This collection of twenty-two research papers explores the creative interaction between evolutionary and molecular biology, philosophy, and theology. It is the result of the third of five international research conferences co-sponsored by the Vatican Observatory, Rome and the Center for Theology and the Natural Sciences, Berkeley. The over arching goal of these conferences is to support the engagement of constructive theology with the natural sciences and to investigate the philosophical and theological elements in ongoing theoretical research in the natural sciences.
This series of conferences builds on the initial 1987 Vatican Observatory conference and its resulting publication, Physics, Philosophy and Theology: A Common Quest for Understanding (1988), and on the previous Jointly-sponsored conferences and their publications, Quantum Cosmology and the Laws of Nature (1993) and Chaos and Complexity (1995). Future conferences will focus on scientific topics including the neuroscience's, quantum physics, and quantum field theory.
Robert John Russell s Professor of Theology and Science in Residence at the Graduate Theological Union in Berkeley, California, and Founder and Director of the Center for Theology and the Natural Sciences.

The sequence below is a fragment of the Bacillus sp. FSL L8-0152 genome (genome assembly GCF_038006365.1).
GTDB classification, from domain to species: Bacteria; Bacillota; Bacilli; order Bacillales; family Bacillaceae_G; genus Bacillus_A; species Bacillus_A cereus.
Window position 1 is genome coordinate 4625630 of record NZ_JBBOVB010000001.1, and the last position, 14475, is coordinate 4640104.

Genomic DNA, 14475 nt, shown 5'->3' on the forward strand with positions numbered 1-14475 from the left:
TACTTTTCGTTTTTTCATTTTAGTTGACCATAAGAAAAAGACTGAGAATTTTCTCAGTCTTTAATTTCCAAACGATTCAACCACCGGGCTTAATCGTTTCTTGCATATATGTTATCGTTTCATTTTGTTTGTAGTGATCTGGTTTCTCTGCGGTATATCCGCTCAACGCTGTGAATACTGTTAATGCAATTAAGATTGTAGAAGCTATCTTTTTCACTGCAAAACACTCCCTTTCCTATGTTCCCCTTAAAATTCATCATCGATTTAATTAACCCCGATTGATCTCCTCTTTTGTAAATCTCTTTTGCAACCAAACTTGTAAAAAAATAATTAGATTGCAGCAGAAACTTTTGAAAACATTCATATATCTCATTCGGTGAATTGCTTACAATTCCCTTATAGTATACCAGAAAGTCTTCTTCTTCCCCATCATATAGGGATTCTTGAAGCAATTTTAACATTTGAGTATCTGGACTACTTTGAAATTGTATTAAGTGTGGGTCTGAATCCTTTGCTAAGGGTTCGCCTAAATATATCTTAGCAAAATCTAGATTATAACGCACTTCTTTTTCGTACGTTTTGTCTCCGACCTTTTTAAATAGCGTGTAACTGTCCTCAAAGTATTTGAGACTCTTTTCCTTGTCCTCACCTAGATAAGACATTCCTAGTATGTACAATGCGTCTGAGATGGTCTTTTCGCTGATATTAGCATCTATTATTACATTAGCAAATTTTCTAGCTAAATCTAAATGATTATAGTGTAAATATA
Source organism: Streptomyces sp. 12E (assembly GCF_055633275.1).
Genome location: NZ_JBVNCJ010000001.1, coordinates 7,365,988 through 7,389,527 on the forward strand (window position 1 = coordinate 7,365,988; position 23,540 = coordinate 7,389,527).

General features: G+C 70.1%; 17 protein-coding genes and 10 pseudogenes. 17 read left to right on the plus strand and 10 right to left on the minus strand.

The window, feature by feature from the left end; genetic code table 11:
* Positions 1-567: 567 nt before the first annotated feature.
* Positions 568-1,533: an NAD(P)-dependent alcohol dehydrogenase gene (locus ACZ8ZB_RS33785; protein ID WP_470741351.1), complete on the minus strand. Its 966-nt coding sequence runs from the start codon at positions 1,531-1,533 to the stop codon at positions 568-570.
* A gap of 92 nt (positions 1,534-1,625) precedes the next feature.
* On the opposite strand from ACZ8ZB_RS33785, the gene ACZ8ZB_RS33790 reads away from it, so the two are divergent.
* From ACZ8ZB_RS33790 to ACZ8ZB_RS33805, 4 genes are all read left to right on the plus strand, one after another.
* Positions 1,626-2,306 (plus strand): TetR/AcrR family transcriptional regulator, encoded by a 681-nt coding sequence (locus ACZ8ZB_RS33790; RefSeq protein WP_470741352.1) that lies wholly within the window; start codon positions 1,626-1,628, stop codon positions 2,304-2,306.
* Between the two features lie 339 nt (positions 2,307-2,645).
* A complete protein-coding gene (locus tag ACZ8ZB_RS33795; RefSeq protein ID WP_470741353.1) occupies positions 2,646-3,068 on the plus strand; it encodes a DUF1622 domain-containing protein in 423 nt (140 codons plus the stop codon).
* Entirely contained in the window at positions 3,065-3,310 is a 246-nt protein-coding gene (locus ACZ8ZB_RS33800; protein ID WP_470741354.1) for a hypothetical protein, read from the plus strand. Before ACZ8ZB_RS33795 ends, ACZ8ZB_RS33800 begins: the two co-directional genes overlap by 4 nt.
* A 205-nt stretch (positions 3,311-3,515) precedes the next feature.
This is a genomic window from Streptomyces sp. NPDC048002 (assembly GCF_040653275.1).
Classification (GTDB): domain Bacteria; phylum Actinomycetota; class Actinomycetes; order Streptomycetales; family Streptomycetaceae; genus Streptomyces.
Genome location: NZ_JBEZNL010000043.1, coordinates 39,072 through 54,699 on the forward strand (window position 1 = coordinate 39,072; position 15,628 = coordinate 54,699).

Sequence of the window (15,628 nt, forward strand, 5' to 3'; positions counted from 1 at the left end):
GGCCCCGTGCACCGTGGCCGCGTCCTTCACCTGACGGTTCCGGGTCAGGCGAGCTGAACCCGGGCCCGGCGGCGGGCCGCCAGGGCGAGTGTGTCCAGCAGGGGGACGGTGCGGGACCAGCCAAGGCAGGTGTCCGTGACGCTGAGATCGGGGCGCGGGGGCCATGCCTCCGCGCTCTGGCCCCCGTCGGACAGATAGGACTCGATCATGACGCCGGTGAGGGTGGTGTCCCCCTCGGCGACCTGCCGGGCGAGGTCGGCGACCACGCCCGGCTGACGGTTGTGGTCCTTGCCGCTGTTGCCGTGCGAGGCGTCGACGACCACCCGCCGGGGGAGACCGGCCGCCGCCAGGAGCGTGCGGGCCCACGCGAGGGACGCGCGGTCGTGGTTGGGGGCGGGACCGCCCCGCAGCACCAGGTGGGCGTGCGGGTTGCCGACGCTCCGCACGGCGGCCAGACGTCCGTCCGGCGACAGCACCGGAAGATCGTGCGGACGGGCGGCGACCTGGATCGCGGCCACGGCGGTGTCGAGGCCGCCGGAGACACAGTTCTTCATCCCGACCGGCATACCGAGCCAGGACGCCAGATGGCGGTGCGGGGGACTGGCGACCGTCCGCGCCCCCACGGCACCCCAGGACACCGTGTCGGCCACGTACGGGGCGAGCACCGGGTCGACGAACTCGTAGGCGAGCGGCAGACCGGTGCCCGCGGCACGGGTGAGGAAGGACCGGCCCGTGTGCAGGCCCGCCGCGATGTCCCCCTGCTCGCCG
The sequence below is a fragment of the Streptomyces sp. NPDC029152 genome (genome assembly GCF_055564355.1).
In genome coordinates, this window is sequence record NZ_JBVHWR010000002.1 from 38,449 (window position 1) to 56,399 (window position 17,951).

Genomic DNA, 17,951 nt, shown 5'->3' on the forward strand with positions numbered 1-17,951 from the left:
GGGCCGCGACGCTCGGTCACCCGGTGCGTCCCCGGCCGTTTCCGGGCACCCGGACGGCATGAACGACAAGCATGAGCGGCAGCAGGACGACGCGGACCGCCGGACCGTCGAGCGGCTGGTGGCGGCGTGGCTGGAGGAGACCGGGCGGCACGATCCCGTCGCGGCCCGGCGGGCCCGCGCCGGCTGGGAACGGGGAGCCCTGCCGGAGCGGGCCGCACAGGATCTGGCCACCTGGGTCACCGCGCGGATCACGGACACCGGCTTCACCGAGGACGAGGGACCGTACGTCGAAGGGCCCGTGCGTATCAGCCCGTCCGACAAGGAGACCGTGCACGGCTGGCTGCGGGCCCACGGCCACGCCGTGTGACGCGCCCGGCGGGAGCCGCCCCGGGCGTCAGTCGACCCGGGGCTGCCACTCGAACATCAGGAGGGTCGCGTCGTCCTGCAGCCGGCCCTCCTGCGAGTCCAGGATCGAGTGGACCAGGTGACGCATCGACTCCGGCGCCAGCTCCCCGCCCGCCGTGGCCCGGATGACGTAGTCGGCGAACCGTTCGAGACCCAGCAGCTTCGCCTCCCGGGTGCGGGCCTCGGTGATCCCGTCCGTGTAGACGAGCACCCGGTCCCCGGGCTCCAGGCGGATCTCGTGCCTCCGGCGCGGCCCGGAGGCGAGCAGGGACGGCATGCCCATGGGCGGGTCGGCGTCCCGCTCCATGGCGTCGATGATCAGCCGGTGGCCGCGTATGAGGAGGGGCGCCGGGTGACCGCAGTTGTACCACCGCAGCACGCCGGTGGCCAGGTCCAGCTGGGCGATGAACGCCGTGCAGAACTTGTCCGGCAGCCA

William R. Stoeger, S.J., is Staff Astrophysicist at the Vatican Observatory, Vatican Observatory Research Group, Steward Observatory, The University of Arizona, Tucson Arizona. He is also Adjunct Associate Professor of Astronomy at the University of Arizona.
Francisco J. Ayala is the Donald Bren Professor of Biological Sciences at the University of California, Irvine.
Contributors: Robert John Russell, George V. Coyne, S.J., Francisco J. Ayala, Camilo J. Cela-Conde, Julian Chela-Flores, Wesley J. Wildman, Paul Davies, William R. Stoeger, S.J., Charles Birch, George F. R. Ellis, Anne M. Clifford, Willem B. Drees, Philip Hefner, Arthur Peacocke, Denis Edwards, John F. Haught, Ian G. Barbour, Nancey Murphy, Ted Peters, and Thomas F. Tracy.
“The essays in this volume represent the real cutting edge in discussions between Christianity and biology. They provide a careful, sober assessment of biological story in all its complexity. One can only hope that churchpeople will enter into the debate with the care and reasonableness these authors have shown.” —The Christian Century